Then there were "hoarders," "wreckers," "saboteurs" and, worst of all, "Kulaks" — the prosperous and industrious peasants of whom Lenin spoke only with virulent hatred ...

Lenin rarely made such statements in public, however. ... Most of these characterizations were secretly hidden in Soviet archives. In public, Lenin wanted to be pictured as a jolly apostle of Marxism.

Use of Selective Prosecutions (Example)

Perhaps the most propaganda against Russia's mostly illiterate population was the use of selective prosecutions as part of a reign of terror. Public hangings and shootings served as well as any written material to force Russians into submission. "These swine have to be dealt with so that everyone will remember it for years," Lenin wrote.

Terror wasn't confined to those who defied Lenin. "We must execute not only the guilty. Execution of the innocent will impress the masses even more," wrote Lenin's commissar for justice ...

To reinforce the Bolsheviks' monopoly of ideas, churches were targeted for destruction,  sacred objects were looted ... and tossed into the dirt, while priests were shot.  ...

... Lenin ordered the use of poison gas on at least one village before it was leveled. "The dictatorship means — take note of this once and for all — unrestrained power based on force, not law," wrote Lenin.

Blame Your Predecessor

... Lenin's ... civil war cost 13 million lives and his ruinous economic policies triggered the famine of 1921-1922. Y... Many videos of Lenin speaking, demonstrate his propensity to blame Czar Nicolas, for the economic havoc.

Eventually, he would have to backtrack on communism to hold on to power. But error was never admitted and his New Economic Plan proved just a breather ahead of  even worse horrors to come under Joseph Stalin.

[NEXT: Lenin tries to build a New Soviet Man through education and indoctrination.]

Sunday, September 22, 2013

Thought for the Day
 Even in literature and art, no man who bothers about originality will ever be original: whereas if you simply try to tell the truth (without caring twopence how often it has been told before) you will, nine times out of ten, become original without ever having noticed it.

 C. S. Lewis (1898-1963)

Clive Staples Lewis in his study c. 1950

Saturday, September 21, 2013

Pianist, Jeremy Denk

Violinist, Joshua Bell


by C├ęsar Franck (1822-1890)

I. Allegretto ben moderato

II. Allegro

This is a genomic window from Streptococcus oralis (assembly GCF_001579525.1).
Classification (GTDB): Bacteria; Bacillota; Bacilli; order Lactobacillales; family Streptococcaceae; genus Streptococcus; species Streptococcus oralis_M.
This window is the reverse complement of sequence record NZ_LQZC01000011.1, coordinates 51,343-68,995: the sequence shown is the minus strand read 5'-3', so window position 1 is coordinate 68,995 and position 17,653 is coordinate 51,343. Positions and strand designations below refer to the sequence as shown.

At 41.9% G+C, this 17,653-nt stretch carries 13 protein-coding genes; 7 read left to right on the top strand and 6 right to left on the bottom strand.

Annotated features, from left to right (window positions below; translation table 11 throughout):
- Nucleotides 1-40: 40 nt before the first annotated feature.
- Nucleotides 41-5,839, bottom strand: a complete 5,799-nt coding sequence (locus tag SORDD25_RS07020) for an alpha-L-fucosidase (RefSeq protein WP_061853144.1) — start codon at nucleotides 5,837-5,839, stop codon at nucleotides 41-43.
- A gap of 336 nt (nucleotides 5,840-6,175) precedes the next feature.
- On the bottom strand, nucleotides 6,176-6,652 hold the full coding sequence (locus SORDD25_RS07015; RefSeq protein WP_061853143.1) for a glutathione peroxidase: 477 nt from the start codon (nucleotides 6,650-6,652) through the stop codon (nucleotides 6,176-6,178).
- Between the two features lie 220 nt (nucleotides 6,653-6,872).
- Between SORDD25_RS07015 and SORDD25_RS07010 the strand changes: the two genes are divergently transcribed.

III. Ben moderato: Recitative-Fantasia

IV. Allegretto poco mosso

Friday, September 20, 2013

As imperceptibly as Grief
 The Summer lapsed away~~
Too imperceptible, at last,
To seem like Perfidy ~~ 

A Quietness distilled
As Twilight long begun,
Or Nature spending with herself
Sequestered Afternoon ~~

The Dusk drew earlier in ~~
The morning foreign shone ~~
A courteous, yet harrowing Grace,
As Guest, who would be gone ~~

And so, without a Wing
Or service of a Keel
Our Summer made her light escape ~~
Into the Beautiful.

Emily Dickinson (1830-1886)

Wednesday, September 18, 2013

The Third of May, 1808 - Goya


- OR -

The Case FOR Chemical Weapons

Apparently, it’s AOK 
To mow ‘em down with bullets,
But don’t dare try to kill ‘em off 
By poisoning their pullets.

It’s all right too when bombs 
Rain from aloft or on the level,
But when you kill with poison gas, 
You’re in league with the Devil.

Lock ‘em in a building,
Then burn it to the ground.
By judges at The Hague
You’ll not be guilty found.

Go drag ‘em from their cells
Into a courtyard to be shot.
The World Court will not chide you,
Nor tell you “Thou shalt not.”

Take mothers, babies, toddlers ––
Grandmas –– anyone who thrives,
Then hack them with machetes 
And bayonets to end their lives

Rape and loot and strangle,
Garotte or stab at will ––
Of you The World Community, 
I promise, won’t think ill.

Set ‘em loose in wood or field,
Then hunt ‘em down like game;
Let half-dead bodies lie unhealed.
You won’t lose your good name.

Rob and cripple, maim at will ––
Dislocate their joints.
Multiculturalists will know
You must have your good points.

Gouge their eyes out, slit each tongue.
Sodomize, impale their young.
Club ‘em down, then crush with tractors.
Brussels won’t call you bad actors.

BUT, urinate upon the corpse
Who tortured your best buddy,
And you’ll be tossed in the stockade
With nose broken and bloody.

And should you dare to wipe yourself
With leaves from the the Koran,
‘Tis YOU The World Community
Will call BARBARIAN!

~ FreeThinke (9/8/13)

Sunday, September 15, 2013

Rowing Home - Winslow Homer



Now through night's caressing grip
Earth and all her oceans slip,
Capes of China slide away
From her fingers into day
And th'Americas incline
Coasts towards her shadow line.

Now the ragged beggars creep
Into crooked holes to sleep:
Just and unjust, worst and best,
Change their places as they rest:
Awkward lovers lie in fields
Where disdainful beauty yields:

While the splendid and the proud
Naked stand before the crowd
And the losing gambler gains
And the beggar entertains:
May sleep's healing power extend
Through these hours to our friend.
Unpursued by hostile force,
Traction engine, bull or horse
Or revolting succubus;
Calmly till the morning break
Let him lie, then gently wake.

~WH Auden (1907-1973)

Wystan Hugh Auden, English-American poet